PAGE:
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|Story||(Free) Apple Mac wins over Linux creator||srlinuxx||11/04/2005 - 3:41am|
|Story||Longhorn and the Linux long-game||srlinuxx||11/04/2005 - 3:41am|
|Story||Apache co-founder calls for "neutral" open source community work||srlinuxx||11/04/2005 - 3:40am|
|Story||Elite computer pirates plead guilty to bootlegging||srlinuxx||11/04/2005 - 3:40am|
|Story||When Will Ugly Computer Cases Disappear?||srlinuxx||11/04/2005 - 3:39am|
|Story||eBay fraudster faces possible jail||srlinuxx||11/04/2005 - 3:39am|
|Story||Tarantino 'to make Friday sequel'||srlinuxx||11/04/2005 - 4:09am|
|Story||Asus to ship a Dual Geforce 6800 Ultra card?||srlinuxx||11/04/2005 - 4:08am|
|Story||Novell's Linux desktop migration Phase 2||srlinuxx||25/01/2006 - 4:45am|
|Story||Rings computers ring the changes||srlinuxx||11/04/2005 - 4:08am|
Techzone: I came across an article Tech writers think Ubuntu is for morons. As this is at Jem Report, I cannot even ignore it. It listed some serious doubts about the capabilities of a Ubuntu user. Here is an attempt to explain/reword the points in the above article.
Matt Asay: Once upon a time, the term "open source" was coined to save the free-software world from itself. Or, rather, from the free-software zealots. Today, I can't help but feel that the pendulum has swung in the opposite direction, where we're so self-satisfied with the money we're making off open source that we have neglected the essential freedoms that make open-source profit possible.
Caitlyn Martin: Back in February I wrote about using xli to add a desktop background of your choice to a minimalist window manager. It turns out that many distros include something a bit newer and perhaps better than xli. Esetroot can also be used to change the contents of the root window in X.
DPotD: apt-listbugs is a tool designed to warn the user about critical bugs of packages that are about to be installed or upgraded. Once installed, each time you use aptitude or apt-get it will be run, and if it detects any critical bugs will stop to ask the user what to do.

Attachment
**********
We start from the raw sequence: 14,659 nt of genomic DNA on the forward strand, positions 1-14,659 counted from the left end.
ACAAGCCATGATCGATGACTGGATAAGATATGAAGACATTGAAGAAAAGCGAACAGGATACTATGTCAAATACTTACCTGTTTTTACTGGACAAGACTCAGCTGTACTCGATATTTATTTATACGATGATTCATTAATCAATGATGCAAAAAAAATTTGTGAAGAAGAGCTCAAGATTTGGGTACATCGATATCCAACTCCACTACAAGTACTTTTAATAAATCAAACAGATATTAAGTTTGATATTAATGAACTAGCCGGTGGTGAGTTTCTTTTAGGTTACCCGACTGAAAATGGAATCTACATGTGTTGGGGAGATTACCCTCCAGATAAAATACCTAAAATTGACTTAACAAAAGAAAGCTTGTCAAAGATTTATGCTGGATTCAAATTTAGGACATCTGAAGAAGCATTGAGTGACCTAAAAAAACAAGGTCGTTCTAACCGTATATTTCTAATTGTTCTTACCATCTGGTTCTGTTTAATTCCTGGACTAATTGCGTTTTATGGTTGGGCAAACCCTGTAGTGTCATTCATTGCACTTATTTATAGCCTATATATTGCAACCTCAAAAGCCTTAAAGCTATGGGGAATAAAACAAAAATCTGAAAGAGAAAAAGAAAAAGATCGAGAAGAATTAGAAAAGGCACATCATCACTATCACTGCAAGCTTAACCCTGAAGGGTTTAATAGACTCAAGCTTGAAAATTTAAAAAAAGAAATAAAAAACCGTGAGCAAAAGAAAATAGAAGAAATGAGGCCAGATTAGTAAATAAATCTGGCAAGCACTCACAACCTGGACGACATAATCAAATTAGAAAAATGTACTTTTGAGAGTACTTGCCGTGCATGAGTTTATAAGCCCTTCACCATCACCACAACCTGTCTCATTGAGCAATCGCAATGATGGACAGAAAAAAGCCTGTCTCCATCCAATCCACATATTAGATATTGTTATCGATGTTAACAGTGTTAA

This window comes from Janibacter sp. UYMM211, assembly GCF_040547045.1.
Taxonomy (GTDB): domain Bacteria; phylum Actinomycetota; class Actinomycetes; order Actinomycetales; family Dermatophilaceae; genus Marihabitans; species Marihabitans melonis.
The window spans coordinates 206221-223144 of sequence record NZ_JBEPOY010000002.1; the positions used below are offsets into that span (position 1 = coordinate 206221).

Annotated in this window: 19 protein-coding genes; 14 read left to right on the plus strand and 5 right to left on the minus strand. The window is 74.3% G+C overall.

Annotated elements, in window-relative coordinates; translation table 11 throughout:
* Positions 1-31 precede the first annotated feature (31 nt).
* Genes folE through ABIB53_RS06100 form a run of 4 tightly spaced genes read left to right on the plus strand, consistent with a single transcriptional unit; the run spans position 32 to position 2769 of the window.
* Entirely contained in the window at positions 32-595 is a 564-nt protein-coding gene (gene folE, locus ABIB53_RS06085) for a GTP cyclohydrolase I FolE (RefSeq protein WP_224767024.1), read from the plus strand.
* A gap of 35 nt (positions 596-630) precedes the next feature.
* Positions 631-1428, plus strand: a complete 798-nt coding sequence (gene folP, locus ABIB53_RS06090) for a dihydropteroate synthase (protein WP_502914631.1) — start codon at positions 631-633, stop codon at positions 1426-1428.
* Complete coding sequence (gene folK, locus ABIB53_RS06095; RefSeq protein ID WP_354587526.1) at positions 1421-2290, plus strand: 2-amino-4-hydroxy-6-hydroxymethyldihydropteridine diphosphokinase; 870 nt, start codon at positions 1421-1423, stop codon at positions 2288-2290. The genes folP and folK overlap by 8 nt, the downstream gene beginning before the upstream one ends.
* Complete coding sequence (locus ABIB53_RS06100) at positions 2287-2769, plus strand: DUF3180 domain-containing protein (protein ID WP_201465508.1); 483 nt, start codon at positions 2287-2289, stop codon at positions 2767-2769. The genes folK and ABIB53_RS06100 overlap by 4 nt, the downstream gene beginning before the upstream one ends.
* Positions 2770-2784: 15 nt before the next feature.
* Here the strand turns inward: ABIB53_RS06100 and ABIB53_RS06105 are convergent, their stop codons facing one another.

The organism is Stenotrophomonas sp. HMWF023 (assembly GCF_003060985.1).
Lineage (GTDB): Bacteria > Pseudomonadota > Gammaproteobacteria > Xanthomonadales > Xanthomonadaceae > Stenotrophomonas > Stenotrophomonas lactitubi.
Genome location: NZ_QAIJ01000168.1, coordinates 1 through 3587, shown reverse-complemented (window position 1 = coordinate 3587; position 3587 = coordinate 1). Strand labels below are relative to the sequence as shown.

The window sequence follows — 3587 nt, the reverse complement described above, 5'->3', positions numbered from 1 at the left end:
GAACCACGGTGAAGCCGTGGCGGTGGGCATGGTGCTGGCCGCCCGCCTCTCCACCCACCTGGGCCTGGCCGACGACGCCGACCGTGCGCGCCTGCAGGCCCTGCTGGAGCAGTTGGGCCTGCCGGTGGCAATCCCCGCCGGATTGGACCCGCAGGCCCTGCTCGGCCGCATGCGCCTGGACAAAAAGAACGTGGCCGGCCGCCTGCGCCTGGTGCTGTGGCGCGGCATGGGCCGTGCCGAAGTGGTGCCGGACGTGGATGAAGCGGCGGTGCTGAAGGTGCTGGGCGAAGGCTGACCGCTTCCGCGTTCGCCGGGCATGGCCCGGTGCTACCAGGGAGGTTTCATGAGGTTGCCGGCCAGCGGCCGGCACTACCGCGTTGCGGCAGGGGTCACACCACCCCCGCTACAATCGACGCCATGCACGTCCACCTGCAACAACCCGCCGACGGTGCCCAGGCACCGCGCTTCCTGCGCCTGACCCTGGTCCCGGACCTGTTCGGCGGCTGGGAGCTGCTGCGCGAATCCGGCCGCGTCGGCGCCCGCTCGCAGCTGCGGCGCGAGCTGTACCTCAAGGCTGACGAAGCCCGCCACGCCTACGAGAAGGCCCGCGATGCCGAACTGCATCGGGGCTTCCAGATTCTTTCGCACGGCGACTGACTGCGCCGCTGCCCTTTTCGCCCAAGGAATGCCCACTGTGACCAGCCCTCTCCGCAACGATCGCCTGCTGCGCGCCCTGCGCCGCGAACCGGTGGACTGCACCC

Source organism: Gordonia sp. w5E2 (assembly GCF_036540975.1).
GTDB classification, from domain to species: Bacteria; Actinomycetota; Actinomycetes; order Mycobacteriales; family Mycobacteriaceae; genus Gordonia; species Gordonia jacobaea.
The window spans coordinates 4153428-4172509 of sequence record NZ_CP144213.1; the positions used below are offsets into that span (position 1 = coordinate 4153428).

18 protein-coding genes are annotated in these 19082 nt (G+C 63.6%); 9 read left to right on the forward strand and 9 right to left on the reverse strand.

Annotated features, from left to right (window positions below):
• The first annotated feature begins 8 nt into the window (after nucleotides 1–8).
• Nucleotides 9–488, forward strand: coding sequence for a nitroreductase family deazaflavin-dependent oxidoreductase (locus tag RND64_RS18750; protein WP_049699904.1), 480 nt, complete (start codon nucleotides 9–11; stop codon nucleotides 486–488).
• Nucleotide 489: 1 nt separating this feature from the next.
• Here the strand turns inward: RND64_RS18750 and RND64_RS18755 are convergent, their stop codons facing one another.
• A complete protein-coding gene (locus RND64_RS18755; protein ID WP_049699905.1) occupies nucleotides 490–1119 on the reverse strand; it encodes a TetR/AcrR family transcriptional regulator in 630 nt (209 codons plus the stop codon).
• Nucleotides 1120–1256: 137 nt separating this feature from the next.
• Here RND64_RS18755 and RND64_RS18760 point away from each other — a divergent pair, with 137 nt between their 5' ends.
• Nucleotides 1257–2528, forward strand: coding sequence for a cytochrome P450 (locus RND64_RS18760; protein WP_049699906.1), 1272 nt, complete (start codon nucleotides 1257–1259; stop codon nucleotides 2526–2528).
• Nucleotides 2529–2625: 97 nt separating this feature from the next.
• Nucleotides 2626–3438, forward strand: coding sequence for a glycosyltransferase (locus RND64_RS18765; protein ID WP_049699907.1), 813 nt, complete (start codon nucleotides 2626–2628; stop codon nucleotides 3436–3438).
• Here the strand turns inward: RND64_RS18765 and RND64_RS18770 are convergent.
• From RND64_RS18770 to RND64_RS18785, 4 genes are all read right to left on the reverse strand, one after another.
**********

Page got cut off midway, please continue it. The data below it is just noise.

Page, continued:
arstechnica: The LyX graphical document processor is an open source program that users to focus on content rather than formatting (akin to how HTML is written when your formatting is taken care of in the CSS files).
LinuxJournal: DataPilots are OpenOffice.org Calc's equivalent of what MS Excel and other spreadsheets call pivot tables. Under any name, they are a tool for extracting and summarizing the information contained in spreadsheet cells in a more convenient form. Using a DataPilot, you can immediately see relationships between different pieces of data.
/home/liquidat: Decibel was released as version 0.5. At the same time a Plasma Applet Browser was introduced by Ivan Čukić. Also, it was once again made clear that we will see a kicker replacement for KDE 4.0 in time.
kdedevelopers.org: The next version of KDE4 will run natively on Mac OS X and Windows XP and Vista. This means that it is a very attractive platform for software development. No other cross-platform toolkit looks as good as Qt and has an equally appealing API.